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I am trying to sort a nested list structure based on the last values of each nested lists. My list looks like this:

li = [['a1', 1, 1.56], ['b3', '6', 9.28], ['c2', 1, 6.25]...]

The output I would like is:

['b3', '6', 9.28]
['c2', 1, 6.25]
['a1', 1, 1.56]

I have tried a few solutions that haven't worked using itemgetter like this:

 rank_list = [i.sort(key=itemgetter(2)) for i in li]

What am I doing wrong? Is there a better way to sort nested lists? I get an AttributeError: 'str' object has no attribute 'sort'. Thanks for the help.

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up vote 4 down vote accepted

You're close with one of your approaches, but what you actually want is this:

li.sort(key = itemgetter(2), reverse = True)
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Sort works in place, sorted from the other answer returns a list. The approach depends on whether you want a new list, or to sort the original. – g.d.d.c Oct 6 '11 at 23:38
Thank you very much, this worked! – drbunsen Oct 7 '11 at 0:02
rank_list = sorted(li, key=itemgetter(2))
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Strings can't be sorted, that's what AttributeError: 'str' object has no attribute 'sort' want to tell you.

You want to sort the list li

 rank_list = sorted(li, key=itemgetter(2)) # to obtain a sorted copy of li
 # or just sort in place:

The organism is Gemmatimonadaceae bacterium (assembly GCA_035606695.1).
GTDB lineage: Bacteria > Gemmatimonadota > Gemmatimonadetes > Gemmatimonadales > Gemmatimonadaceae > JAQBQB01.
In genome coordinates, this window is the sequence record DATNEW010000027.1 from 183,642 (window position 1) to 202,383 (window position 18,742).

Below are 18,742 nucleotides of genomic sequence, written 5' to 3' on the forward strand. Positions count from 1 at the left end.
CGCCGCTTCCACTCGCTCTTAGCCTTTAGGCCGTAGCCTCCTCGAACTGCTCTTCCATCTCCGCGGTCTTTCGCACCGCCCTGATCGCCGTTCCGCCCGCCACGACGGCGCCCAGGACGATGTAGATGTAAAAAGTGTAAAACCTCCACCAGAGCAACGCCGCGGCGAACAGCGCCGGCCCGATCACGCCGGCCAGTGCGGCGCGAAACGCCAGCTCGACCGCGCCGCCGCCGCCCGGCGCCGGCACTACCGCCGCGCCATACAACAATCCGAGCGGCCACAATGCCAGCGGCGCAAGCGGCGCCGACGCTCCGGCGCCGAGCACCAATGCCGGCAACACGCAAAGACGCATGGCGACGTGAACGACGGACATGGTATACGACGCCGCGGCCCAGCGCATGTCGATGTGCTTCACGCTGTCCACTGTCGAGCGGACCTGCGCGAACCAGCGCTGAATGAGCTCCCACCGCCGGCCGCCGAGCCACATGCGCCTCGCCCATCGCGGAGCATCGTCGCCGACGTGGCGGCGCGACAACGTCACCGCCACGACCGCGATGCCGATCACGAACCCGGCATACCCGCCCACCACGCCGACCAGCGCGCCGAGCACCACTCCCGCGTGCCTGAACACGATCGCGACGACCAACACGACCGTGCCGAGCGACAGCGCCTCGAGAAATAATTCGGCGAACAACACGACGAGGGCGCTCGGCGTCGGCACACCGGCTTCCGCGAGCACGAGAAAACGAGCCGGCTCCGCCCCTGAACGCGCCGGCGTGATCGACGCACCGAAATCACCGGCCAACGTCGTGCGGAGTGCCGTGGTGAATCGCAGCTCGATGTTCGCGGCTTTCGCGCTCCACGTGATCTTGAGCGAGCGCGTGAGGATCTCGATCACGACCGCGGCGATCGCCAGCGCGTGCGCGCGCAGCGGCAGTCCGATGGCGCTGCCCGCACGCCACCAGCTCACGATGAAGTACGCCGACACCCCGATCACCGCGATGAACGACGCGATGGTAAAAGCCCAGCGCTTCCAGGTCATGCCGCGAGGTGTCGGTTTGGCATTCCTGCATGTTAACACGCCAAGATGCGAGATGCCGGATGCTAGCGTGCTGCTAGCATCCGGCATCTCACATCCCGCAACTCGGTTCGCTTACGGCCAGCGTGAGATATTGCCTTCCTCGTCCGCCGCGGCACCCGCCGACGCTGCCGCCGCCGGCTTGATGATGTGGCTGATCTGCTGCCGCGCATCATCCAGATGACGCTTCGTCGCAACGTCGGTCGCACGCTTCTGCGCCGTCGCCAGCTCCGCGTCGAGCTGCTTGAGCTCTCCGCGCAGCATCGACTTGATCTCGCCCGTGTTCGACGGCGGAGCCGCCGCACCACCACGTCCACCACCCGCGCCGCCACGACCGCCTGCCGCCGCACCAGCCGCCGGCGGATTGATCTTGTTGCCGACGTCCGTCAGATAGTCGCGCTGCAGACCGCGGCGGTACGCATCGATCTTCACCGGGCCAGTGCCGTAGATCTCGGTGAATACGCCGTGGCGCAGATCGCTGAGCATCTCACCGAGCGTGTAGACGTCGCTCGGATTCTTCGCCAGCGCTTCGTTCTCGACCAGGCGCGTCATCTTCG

Whatever you do it's not what you posted though:

>>> rank_list = [i.sort(key=itemgetter(2)) for i in li]
Traceback (most recent call last):
  File "<stdin>", line 1, in <module>
IndexError: string index out of range
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Let's clarify our thinking about the problem.

[i.sort(key=itemgetter(2)) for i in li]

This means "take each sub-list and sort its elements (the list and the two strings), using item 2 of each as a key; accumulate a list of the return values from those operations". The elements of your sub-lists are ints and strings; ints aren't sequences at all (so you can't get an item from them), and some of your strings are too short (when I try your example, I don't get the error you cite, but instead "IndexError: string index out of range", as expected). Even if this did work, you would just get a list of None values, because .sort on a list sorts the list in-place and returns None.

What you want is "give me the sorted-by-item-2-of-each-element version of this list-of-lists". That is sorted(li, key=itemgetter(2)). The list-of-lists is what you're sorting, so that's what you pass to a sort function. You want the sort to give a new value and not affect things in-place, so you use the free function sorted instead.

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